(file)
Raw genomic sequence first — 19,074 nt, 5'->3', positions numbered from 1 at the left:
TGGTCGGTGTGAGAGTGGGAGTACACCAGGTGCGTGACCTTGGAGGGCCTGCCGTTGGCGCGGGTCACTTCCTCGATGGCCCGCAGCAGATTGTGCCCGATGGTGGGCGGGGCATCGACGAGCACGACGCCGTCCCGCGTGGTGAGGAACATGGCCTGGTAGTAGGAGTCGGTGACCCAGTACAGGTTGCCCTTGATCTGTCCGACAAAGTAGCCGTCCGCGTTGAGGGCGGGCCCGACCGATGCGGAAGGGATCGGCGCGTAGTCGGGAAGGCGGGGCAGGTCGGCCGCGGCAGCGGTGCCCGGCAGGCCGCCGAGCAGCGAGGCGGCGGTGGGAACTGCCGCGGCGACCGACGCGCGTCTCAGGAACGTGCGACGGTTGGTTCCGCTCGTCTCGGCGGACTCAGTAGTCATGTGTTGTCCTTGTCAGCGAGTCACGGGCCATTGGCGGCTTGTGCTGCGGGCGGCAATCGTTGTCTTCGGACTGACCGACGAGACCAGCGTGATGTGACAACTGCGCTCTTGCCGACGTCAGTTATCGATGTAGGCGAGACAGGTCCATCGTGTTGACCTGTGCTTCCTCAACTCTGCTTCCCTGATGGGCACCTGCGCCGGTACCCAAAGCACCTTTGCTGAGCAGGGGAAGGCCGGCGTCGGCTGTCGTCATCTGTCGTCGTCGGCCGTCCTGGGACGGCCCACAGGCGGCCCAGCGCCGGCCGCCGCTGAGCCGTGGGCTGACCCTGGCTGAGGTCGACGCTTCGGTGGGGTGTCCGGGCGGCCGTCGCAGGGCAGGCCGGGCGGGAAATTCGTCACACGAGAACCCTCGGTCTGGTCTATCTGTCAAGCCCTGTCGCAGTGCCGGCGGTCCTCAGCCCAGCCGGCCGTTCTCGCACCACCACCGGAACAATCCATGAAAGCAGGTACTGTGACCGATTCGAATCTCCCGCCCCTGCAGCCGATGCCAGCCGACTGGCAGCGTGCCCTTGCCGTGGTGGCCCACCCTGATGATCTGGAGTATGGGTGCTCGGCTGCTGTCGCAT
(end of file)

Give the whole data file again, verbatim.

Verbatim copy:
Raw genomic sequence first — 19,074 nt, 5'->3', positions numbered from 1 at the left:
TGGTCGGTGTGAGAGTGGGAGTACACCAGGTGCGTGACCTTGGAGGGCCTGCCGTTGGCGCGGGTCACTTCCTCGATGGCCCGCAGCAGATTGTGCCCGATGGTGGGCGGGGCATCGACGAGCACGACGCCGTCCCGCGTGGTGAGGAACATGGCCTGGTAGTAGGAGTCGGTGACCCAGTACAGGTTGCCCTTGATCTGTCCGACAAAGTAGCCGTCCGCGTTGAGGGCGGGCCCGACCGATGCGGAAGGGATCGGCGCGTAGTCGGGAAGGCGGGGCAGGTCGGCCGCGGCAGCGGTGCCCGGCAGGCCGCCGAGCAGCGAGGCGGCGGTGGGAACTGCCGCGGCGACCGACGCGCGTCTCAGGAACGTGCGACGGTTGGTTCCGCTCGTCTCGGCGGACTCAGTAGTCATGTGTTGTCCTTGTCAGCGAGTCACGGGCCATTGGCGGCTTGTGCTGCGGGCGGCAATCGTTGTCTTCGGACTGACCGACGAGACCAGCGTGATGTGACAACTGCGCTCTTGCCGACGTCAGTTATCGATGTAGGCGAGACAGGTCCATCGTGTTGACCTGTGCTTCCTCAACTCTGCTTCCCTGATGGGCACCTGCGCCGGTACCCAAAGCACCTTTGCTGAGCAGGGGAAGGCCGGCGTCGGCTGTCGTCATCTGTCGTCGTCGGCCGTCCTGGGACGGCCCACAGGCGGCCCAGCGCCGGCCGCCGCTGAGCCGTGGGCTGACCCTGGCTGAGGTCGACGCTTCGGTGGGGTGTCCGGGCGGCCGTCGCAGGGCAGGCCGGGCGGGAAATTCGTCACACGAGAACCCTCGGTCTGGTCTATCTGTCAAGCCCTGTCGCAGTGCCGGCGGTCCTCAGCCCAGCCGGCCGTTCTCGCACCACCACCGGAACAATCCATGAAAGCAGGTACTGTGACCGATTCGAATCTCCCGCCCCTGCAGCCGATGCCAGCCGACTGGCAGCGTGCCCTTGCCGTGGTGGCCCACCCTGATGATCTGGAGTATGGGTGCTCGGCTGCTGTCGCAT